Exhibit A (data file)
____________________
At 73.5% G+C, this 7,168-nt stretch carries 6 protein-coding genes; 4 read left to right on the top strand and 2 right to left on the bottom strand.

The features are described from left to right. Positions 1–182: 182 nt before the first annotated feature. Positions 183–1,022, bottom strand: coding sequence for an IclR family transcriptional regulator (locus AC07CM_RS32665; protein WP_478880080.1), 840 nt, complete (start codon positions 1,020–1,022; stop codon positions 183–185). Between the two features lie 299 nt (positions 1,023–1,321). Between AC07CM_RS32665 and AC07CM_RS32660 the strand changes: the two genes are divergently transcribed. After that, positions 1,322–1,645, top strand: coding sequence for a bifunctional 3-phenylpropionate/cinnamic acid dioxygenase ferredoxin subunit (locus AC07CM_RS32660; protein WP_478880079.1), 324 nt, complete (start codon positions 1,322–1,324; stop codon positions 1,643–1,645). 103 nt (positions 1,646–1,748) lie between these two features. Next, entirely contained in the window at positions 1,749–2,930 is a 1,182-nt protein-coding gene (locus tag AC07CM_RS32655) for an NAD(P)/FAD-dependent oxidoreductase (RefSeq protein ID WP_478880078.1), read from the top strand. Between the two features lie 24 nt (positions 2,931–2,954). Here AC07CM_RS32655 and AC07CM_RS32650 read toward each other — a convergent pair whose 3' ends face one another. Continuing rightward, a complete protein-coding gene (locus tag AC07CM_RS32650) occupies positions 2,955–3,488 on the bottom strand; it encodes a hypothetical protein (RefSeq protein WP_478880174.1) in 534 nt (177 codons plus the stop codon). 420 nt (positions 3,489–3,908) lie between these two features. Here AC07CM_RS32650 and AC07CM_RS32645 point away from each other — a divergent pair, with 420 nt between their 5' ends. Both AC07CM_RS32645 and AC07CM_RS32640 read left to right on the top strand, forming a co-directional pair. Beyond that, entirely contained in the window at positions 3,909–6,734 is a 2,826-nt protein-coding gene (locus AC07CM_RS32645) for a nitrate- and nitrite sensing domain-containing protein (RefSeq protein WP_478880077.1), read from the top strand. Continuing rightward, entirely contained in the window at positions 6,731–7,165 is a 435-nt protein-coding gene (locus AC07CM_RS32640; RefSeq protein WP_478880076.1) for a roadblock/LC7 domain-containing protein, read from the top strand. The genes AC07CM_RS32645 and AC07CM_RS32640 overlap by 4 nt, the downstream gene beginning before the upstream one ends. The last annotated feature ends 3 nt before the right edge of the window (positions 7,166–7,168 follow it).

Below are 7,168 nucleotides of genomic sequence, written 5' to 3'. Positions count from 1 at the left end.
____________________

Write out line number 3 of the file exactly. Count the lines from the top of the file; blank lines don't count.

Below are 7,168 nucleotides of genomic sequence, written 5' to 3'. Positions count from 1 at the left end.